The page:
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Ben Jones
Ben Jones, UK Lawyer
Category: Employment Law
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I have a question relating to employment law. My fixed-term

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Hi, I have a question relating to employment law. My fixed-term contract finishes officially on 26th June 2015, however in the contract it also states that the company will give 4 weeks’ notice before the finishing date to let me know whether the contract will be extended or terminated on the finishing date. So six weeks beforehand (15th May 2015) a colleague in my team approached line management (LM) and asked regarding the outcome of the contract and she was told she’d be informed within the 2 weeks before she went on holiday (anytime from 16th until 22nd May). But nothing happened. She asked them three times. So the LM told her she’d be informed whilst she was on holiday. The 26th May came and went. No information. Now it is the 2nd June and still we have heard nothing. (Meanwhile we are all seeking alternative employment as a contingency plan). So what is our legal position on this situation? Do we have to leave by 26th June, or do we continue until we are told otherwise? Thanks.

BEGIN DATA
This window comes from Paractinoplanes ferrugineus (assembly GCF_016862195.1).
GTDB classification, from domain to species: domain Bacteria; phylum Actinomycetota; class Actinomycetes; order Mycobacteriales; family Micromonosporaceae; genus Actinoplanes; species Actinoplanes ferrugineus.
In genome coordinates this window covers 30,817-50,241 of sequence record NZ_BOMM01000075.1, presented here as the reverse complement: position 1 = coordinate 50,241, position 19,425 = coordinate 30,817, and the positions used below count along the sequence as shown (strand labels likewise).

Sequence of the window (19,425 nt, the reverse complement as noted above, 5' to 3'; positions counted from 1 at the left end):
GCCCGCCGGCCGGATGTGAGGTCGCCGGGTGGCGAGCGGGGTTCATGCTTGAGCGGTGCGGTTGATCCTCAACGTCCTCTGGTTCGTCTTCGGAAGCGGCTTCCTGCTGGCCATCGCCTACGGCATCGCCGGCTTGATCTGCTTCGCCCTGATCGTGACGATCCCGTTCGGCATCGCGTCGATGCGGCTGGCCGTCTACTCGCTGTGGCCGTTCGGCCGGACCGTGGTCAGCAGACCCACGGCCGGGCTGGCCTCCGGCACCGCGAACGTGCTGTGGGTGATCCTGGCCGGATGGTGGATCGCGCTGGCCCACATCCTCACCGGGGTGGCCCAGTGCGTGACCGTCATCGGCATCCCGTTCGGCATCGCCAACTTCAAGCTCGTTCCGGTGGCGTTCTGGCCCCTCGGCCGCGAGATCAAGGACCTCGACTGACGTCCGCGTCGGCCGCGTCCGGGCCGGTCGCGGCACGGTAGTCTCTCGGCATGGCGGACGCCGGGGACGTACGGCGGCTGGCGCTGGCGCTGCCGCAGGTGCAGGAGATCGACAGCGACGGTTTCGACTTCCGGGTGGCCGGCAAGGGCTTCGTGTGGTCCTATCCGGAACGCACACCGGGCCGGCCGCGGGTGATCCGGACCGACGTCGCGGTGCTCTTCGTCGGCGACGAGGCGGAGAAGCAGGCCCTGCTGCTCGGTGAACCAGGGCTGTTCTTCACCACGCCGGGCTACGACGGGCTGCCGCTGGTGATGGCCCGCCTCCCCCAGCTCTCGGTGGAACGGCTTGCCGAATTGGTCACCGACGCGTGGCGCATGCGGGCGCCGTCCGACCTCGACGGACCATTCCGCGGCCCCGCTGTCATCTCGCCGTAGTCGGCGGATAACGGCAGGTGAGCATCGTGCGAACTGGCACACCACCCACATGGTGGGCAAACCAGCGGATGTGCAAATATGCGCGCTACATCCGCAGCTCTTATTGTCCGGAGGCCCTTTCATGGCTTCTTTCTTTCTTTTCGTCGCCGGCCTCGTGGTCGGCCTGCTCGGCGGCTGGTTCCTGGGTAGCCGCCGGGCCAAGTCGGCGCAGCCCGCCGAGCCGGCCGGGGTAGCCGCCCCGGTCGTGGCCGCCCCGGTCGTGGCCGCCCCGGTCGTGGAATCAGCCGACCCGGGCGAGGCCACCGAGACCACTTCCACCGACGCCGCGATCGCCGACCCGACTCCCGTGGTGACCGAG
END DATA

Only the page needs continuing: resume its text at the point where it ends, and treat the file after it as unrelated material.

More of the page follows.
Hello, my name is ***** ***** it is my pleasure to assist you with your question today. How long have you worked there for?
Customer: replied 2 years ago.

Since 16th July 2014

Hello, the way fixed term contracts work is that if the employer does not issue you with notice of termination as per the contractual terms, the contract would continue to exist on the existing terms until it is terminated. So the end date will continuously be postponed until a time when either you resign or the employer gives you notice of termination.
So in your case you have a contract expiring on 26 June but it also requires a 4 week notice of termination. The employer can give you notice of termination at any time before or after the expiration date and then you still have 4 weeks before the contract ends, even if that takes you past the original fixed end date.
If no notice is given to you and you go beyond the end date then the contract would continue to operate on the same terms until it is terminated. So for example, you could continue working on the contract until August and then the employer could decide to terminate it and they would be obliged to give you 4 weeks’ notice at the time.
It does leave you in a bit of an unknown situation as you just do not know when the contract will end but at least you know that you have 4 weeks’ notice to be advised of that.
I hope this has answered your query. Please take a second to leave a positive rating, or if you need me to clarify anything before you go - please get back to me and I will assist further as best as I can. Thank you
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